The realest TV

A true story recollected.

I used to live beside the Sanagawa River in Aichi Prefecture. I remember getting home one day and feeling the urge to watch TV.

On one show a crew was embedded with a family whose little boy of 5 or so was afflicted with a rare disease of the heart. He was an enthusiastic little monster with a raucous voice that belied his size, and came across in edited intervals a reveller in bombastic noise.

A doctor gave grim details I couldn’t follow and my girlfriend explained that it was his heart. They didn’t fully understand the problem but knew it was getting worse. The boy was in for many tests and learned patience in the company of large hospital apparatus.

Le loup


And then: the family was relaxing at home when the boy clicked. This was not reality TV but a documentary, and he’d turned off.

Others appeared on camera. I think they knew this could happen because a doctor and a nurse appeared and began working on him, checking his responses and trying to revive him as his mother reacted with a voice like a need rubbed raw.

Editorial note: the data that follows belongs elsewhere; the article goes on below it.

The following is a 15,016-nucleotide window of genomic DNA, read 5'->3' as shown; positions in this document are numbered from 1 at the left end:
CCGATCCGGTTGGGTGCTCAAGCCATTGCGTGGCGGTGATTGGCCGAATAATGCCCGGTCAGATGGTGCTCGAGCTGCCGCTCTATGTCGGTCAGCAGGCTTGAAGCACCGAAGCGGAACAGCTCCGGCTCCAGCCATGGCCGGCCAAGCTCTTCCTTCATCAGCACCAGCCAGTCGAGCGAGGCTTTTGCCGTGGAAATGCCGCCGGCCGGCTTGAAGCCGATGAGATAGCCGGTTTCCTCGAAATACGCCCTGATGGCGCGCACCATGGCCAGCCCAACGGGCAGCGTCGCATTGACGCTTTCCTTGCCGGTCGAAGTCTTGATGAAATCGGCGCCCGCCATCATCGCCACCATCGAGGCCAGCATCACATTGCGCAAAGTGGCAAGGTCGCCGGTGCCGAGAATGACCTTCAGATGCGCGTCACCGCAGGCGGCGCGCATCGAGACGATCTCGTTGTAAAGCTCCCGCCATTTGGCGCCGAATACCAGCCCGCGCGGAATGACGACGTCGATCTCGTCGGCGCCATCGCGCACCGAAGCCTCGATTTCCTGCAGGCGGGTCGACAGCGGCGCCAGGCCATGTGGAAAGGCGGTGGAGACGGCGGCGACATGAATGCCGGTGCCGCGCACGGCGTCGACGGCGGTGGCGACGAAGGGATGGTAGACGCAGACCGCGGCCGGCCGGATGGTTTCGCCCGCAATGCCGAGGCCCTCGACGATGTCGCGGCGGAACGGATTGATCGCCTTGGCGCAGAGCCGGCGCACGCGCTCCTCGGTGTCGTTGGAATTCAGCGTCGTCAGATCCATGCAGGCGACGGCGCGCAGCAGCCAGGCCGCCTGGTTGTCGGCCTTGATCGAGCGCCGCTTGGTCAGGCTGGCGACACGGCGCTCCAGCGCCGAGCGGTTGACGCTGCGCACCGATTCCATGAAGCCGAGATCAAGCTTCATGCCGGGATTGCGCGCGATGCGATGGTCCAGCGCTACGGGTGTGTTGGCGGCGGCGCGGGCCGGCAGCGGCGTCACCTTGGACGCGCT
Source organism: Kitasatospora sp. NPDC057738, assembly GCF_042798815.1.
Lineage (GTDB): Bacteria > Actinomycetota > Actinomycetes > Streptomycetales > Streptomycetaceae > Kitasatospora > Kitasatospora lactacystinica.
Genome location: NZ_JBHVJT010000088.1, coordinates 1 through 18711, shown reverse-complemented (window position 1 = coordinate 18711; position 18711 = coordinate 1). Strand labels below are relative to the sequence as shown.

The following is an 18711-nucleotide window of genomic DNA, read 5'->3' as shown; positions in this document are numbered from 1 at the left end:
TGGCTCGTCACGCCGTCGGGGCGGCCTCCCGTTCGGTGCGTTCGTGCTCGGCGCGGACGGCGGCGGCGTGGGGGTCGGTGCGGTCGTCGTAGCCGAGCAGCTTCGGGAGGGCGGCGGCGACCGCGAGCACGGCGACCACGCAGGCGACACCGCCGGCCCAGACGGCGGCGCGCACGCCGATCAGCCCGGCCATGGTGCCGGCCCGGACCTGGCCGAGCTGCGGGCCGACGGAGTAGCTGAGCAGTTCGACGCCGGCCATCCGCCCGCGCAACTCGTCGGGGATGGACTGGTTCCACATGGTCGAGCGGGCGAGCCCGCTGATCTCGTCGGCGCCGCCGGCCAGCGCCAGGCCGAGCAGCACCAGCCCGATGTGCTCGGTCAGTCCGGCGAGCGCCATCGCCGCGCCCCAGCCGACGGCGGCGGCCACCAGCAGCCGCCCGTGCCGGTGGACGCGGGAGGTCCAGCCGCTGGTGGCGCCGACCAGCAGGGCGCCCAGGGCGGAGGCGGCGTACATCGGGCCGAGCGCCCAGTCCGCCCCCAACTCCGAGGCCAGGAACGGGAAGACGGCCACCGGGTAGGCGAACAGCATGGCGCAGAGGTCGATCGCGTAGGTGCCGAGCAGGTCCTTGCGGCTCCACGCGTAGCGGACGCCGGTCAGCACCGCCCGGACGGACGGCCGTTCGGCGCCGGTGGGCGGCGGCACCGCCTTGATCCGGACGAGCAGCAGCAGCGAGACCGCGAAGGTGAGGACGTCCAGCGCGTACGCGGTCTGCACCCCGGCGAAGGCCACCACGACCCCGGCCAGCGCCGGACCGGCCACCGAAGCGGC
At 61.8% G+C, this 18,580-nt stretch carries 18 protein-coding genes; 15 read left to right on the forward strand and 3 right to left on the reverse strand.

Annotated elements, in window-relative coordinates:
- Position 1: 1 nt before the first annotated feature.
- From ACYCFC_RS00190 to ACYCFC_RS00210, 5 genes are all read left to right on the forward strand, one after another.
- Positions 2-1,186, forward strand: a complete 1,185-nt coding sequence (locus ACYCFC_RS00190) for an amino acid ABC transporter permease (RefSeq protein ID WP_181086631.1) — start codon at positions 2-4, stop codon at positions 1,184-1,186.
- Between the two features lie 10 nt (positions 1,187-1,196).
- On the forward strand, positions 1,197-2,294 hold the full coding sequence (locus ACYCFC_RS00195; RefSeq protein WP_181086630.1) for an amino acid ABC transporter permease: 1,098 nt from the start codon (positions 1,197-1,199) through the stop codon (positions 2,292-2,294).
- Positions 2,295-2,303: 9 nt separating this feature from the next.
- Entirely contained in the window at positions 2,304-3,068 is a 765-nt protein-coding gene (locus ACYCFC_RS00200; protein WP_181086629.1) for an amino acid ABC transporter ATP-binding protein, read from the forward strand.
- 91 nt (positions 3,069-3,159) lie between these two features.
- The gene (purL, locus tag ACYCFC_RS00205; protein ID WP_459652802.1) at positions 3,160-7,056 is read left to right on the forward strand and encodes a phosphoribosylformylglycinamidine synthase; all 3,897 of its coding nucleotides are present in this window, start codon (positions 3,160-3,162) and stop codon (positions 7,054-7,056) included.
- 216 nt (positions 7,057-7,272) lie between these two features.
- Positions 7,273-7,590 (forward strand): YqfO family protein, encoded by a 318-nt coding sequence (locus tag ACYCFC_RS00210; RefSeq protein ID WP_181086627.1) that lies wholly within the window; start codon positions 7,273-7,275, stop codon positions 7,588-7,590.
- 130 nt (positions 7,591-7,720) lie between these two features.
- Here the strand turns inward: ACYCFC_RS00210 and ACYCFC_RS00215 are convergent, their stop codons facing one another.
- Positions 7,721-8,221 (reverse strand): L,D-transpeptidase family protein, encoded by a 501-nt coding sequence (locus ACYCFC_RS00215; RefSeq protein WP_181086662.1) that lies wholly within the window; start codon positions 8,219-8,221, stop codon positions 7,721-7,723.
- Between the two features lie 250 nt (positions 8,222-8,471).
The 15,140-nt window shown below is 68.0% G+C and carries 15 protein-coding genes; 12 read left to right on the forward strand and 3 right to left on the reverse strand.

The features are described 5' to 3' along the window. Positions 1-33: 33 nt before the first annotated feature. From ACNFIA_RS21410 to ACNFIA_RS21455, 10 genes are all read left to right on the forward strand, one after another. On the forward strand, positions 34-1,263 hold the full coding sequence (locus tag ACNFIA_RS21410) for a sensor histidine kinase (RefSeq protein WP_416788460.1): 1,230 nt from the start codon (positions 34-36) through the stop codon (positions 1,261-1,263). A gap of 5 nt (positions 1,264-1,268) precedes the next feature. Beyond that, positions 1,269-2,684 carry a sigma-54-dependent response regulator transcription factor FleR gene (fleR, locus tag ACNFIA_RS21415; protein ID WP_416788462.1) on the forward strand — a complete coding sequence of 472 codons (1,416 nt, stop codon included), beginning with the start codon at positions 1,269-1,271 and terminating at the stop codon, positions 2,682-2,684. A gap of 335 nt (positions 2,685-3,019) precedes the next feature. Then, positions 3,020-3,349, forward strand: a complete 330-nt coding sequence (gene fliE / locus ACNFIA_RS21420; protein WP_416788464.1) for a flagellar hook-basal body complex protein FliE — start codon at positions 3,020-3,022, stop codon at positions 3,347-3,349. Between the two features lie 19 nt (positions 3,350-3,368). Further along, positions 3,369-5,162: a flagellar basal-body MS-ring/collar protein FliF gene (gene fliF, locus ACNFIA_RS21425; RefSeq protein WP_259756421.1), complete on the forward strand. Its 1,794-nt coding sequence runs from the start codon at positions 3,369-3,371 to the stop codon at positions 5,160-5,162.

I must have been frozen with a spoon or a drink midair; I don’t remember how long they tried to get him back. When it was clear he was dead there was a long draw like the pull of a bellows out of which the mother darted bearing silver scissors with that timing that fits between moments.

A fear of something rash drove everyone who could move in the shock to hold her fast, but grief’s abandon twisted her free of the man with the boom mic and past the doctor to the boy’s side where she cut a lock of his hair, and clutching it she gave way to a sound that animals know, a retching wailing breath of loss of love.

The scene dissolved and cut to a full year after. The boy’s younger sister, I think it was, and his mother and father were walking in a kind of procession with people from their town. They smiled, and it was meant to show levity and the fruit of time’s dressing. But for me it fell on a numb heart, and we turned the TV off and sat quietly.

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